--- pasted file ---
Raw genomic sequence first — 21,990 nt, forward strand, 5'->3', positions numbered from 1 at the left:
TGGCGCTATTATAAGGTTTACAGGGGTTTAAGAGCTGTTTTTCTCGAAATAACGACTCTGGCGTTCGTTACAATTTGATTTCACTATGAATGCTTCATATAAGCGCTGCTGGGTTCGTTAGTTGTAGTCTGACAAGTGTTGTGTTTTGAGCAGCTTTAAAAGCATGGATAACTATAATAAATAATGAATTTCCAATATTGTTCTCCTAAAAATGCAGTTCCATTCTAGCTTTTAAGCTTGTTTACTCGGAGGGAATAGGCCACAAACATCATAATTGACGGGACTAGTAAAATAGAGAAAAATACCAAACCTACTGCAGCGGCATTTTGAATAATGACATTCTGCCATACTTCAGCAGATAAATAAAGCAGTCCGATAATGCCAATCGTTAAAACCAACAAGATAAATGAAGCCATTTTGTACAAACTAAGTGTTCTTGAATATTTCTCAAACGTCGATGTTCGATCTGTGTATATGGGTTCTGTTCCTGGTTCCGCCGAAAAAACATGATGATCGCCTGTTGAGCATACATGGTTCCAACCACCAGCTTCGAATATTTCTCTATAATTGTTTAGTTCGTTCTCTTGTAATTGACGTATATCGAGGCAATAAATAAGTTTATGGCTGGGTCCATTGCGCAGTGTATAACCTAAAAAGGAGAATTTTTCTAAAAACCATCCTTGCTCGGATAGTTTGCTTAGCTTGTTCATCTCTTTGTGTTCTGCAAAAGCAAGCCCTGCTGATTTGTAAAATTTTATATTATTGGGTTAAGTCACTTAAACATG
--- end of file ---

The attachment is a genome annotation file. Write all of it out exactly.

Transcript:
Raw genomic sequence first — 21,990 nt, forward strand, 5'->3', positions numbered from 1 at the left:
TGGCGCTATTATAAGGTTTACAGGGGTTTAAGAGCTGTTTTTCTCGAAATAACGACTCTGGCGTTCGTTACAATTTGATTTCACTATGAATGCTTCATATAAGCGCTGCTGGGTTCGTTAGTTGTAGTCTGACAAGTGTTGTGTTTTGAGCAGCTTTAAAAGCATGGATAACTATAATAAATAATGAATTTCCAATATTGTTCTCCTAAAAATGCAGTTCCATTCTAGCTTTTAAGCTTGTTTACTCGGAGGGAATAGGCCACAAACATCATAATTGACGGGACTAGTAAAATAGAGAAAAATACCAAACCTACTGCAGCGGCATTTTGAATAATGACATTCTGCCATACTTCAGCAGATAAATAAAGCAGTCCGATAATGCCAATCGTTAAAACCAACAAGATAAATGAAGCCATTTTGTACAAACTAAGTGTTCTTGAATATTTCTCAAACGTCGATGTTCGATCTGTGTATATGGGTTCTGTTCCTGGTTCCGCCGAAAAAACATGATGATCGCCTGTTGAGCATACATGGTTCCAACCACCAGCTTCGAATATTTCTCTATAATTGTTTAGTTCGTTCTCTTGTAATTGACGTATATCGAGGCAATAAATAAGTTTATGGCTGGGTCCATTGCGCAGTGTATAACCTAAAAAGGAGAATTTTTCTAAAAACCATCCTTGCTCGGATAGTTTGCTTAGCTTGTTCATCTCTTTGTGTTCTGCAAAAGCAAGCCCTGCTGATTTGTAAAATTTTATATTATTGGGTTAAGTCACTTAAACATG